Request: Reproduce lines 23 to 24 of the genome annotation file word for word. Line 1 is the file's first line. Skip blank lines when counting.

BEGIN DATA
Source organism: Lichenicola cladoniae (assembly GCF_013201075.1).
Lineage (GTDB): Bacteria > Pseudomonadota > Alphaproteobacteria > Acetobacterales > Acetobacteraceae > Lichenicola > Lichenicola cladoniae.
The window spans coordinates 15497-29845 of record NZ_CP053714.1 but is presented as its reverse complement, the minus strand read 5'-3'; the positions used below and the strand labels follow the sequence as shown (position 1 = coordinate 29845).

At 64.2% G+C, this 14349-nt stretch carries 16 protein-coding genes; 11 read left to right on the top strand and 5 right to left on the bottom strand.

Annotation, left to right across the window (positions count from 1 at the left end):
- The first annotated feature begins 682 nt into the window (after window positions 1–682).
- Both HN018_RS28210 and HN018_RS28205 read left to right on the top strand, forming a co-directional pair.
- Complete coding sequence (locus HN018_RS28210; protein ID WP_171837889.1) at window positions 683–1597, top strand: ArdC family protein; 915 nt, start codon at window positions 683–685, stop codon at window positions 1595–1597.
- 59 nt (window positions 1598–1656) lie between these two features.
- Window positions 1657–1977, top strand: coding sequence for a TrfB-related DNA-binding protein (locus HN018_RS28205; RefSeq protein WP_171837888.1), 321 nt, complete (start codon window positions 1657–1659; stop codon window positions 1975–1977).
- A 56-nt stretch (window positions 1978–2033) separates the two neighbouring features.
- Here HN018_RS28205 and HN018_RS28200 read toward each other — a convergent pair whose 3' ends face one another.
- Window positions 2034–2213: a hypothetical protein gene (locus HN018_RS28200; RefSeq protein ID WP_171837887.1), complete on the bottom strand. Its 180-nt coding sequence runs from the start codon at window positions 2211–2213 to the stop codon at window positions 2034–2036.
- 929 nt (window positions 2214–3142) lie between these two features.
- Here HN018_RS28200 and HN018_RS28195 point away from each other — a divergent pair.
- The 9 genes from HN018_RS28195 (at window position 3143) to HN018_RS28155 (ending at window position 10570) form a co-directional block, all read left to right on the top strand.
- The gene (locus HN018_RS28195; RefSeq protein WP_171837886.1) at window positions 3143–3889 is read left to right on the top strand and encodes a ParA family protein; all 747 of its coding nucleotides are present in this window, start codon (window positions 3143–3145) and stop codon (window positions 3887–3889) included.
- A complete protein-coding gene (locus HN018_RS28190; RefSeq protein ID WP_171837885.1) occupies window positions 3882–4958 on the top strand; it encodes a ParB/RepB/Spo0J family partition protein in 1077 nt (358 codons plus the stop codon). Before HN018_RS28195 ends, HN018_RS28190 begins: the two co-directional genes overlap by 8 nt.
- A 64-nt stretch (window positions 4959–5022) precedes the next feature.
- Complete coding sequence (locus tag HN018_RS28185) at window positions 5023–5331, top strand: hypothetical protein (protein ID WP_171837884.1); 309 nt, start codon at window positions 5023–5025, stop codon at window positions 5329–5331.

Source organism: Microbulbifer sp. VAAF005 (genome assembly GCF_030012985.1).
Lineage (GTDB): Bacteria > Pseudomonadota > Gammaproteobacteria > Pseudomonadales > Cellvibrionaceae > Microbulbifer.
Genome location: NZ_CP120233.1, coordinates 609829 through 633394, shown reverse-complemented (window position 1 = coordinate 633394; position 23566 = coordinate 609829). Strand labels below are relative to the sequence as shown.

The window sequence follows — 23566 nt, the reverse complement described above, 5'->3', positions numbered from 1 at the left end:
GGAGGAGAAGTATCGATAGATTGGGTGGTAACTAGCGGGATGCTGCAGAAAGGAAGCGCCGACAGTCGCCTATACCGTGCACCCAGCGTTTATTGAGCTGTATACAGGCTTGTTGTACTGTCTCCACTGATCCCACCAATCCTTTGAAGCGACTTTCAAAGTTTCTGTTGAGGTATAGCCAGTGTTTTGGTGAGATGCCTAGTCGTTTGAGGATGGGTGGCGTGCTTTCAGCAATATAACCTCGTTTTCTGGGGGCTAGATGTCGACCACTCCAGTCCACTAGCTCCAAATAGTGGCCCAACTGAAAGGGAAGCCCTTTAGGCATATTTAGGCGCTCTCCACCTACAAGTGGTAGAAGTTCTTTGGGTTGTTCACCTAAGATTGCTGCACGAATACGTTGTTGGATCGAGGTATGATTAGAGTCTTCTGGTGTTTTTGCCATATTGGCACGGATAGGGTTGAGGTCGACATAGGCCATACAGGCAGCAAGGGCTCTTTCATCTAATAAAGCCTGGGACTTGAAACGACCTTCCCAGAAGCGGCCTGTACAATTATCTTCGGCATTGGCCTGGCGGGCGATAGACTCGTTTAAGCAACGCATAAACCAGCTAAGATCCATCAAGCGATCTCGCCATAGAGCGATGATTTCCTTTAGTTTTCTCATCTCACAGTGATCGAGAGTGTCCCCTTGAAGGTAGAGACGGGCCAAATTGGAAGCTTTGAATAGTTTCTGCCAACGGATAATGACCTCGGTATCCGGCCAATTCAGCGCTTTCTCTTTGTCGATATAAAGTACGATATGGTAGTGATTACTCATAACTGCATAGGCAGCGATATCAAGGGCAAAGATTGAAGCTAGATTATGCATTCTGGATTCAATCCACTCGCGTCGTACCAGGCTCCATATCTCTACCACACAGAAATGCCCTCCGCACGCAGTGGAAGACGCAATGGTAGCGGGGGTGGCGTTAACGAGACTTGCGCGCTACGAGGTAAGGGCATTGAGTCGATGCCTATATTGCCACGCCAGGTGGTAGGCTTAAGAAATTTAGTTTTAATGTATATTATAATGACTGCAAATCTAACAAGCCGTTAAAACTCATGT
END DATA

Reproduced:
Genome location: NZ_CP120233.1, coordinates 609829 through 633394, shown reverse-complemented (window position 1 = coordinate 633394; position 23566 = coordinate 609829). Strand labels below are relative to the sequence as shown.

The window sequence follows — 23566 nt, the reverse complement described above, 5'->3', positions numbered from 1 at the left end: